Wisdom the Laysan Albatross still smashing age and breeding records for wild birds

Wisdom, the oldest known wild bird, is at least 68 years old and has raised upwards of 35 chicks in her lifetime. Conservation actions have helped her thrive.

Wisdom and her chick, Midway National Wildlie Refuge Photo: U.S. Fish and Widlife Service

Wisdom was banded in 1956, when she was already at least five years old. Now, in spring 2019, she and her mate Akeakamai (“desire for wisdom” in the Hawaiian language) are rearing yet another chick. Check out this great video of Wisdom and her 2018 chick, courtesy of the U.S. Fish and Wildlife Service.

Says USFWS’s Beth Flint, a biologist at the Midway Atoll National Wildlife Refuge: “She’s incredibly powerful as a symbol of why we do what we do. She is re-writing history about our understanding of how long birds live and how often they breed.” For everyone involved with protecting albatrosses, and for people who love the ocean, Wisdom’s tenacity is proof and inspiration that albatrosses are tough and resilient enough to thrive into the future.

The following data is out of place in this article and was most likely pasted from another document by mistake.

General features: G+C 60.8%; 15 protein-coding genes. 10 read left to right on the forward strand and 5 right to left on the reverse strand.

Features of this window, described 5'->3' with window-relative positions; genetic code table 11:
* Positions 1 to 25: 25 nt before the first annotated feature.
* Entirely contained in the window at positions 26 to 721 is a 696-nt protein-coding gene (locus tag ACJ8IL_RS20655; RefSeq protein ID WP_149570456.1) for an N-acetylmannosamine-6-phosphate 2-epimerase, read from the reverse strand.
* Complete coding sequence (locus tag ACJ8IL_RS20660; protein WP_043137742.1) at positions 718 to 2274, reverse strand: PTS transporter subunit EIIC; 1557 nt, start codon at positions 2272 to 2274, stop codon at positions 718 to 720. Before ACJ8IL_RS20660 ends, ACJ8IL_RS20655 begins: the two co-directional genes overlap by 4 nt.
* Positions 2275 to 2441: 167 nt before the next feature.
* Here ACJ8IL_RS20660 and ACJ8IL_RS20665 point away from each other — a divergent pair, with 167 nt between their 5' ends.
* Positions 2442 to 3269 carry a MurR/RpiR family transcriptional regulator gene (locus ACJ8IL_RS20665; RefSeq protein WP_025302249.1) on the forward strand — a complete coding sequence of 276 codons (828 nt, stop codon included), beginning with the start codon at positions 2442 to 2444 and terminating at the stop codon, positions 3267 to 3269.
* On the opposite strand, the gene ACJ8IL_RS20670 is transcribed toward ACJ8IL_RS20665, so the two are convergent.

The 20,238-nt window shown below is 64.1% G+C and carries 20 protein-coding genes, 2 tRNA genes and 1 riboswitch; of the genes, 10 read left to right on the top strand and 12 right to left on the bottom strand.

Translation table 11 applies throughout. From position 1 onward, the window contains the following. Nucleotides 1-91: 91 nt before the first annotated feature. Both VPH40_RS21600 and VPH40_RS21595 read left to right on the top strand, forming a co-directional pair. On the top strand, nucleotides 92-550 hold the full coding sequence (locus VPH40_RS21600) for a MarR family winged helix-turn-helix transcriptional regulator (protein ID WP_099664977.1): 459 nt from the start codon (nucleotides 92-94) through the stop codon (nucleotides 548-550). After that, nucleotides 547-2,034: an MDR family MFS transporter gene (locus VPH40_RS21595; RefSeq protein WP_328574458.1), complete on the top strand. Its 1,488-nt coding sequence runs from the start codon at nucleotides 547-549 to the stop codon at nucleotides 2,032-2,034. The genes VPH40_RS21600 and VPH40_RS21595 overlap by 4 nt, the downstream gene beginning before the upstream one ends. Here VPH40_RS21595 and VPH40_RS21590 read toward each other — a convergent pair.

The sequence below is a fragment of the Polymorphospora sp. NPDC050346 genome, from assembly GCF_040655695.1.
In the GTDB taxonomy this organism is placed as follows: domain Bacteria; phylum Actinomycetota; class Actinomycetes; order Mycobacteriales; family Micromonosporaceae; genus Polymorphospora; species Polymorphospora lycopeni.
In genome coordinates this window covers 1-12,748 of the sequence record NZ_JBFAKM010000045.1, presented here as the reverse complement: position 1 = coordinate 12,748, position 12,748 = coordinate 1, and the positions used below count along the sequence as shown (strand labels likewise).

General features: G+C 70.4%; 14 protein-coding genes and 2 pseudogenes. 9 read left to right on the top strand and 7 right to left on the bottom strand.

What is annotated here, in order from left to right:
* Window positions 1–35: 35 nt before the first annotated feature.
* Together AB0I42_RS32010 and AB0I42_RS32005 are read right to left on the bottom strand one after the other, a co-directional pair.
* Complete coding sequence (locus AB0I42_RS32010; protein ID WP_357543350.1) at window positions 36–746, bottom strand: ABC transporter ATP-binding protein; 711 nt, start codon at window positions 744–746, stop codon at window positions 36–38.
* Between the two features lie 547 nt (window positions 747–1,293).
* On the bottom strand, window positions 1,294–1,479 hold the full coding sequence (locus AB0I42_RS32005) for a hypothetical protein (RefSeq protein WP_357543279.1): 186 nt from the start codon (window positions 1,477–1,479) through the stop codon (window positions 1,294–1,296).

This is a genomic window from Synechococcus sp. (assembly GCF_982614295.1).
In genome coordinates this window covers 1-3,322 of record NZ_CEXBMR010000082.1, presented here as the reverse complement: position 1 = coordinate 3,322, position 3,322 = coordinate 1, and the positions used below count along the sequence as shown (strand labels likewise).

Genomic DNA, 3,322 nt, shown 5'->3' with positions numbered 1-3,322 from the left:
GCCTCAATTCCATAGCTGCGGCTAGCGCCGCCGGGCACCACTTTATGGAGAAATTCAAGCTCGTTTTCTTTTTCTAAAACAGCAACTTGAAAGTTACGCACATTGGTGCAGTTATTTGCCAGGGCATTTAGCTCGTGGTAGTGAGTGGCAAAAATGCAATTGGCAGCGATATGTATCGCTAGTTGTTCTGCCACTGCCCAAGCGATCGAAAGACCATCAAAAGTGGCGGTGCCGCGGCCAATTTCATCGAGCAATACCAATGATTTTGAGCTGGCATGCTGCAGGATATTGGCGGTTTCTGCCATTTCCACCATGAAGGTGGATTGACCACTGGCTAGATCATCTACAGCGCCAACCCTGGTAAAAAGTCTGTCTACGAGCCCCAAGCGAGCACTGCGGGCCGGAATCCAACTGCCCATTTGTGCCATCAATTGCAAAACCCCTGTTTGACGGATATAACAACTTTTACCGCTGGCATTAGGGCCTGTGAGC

Audubon helps our three species of North Pacific albatrosses - Laysan, Short-tailed, and Black-footed - by protecting the forage base, helping clean up toxins on Hawaiian breeding islands, reducing incidental catch in fisheries, reducing plastics in the ocean, and promoting U.S. ratification of international agreements to conserve albatrosses. Furthermore, agencies, NGOs, and academic groups in the U.S. and Japan have collaborated for decades to protect and restore these magnificent birds.

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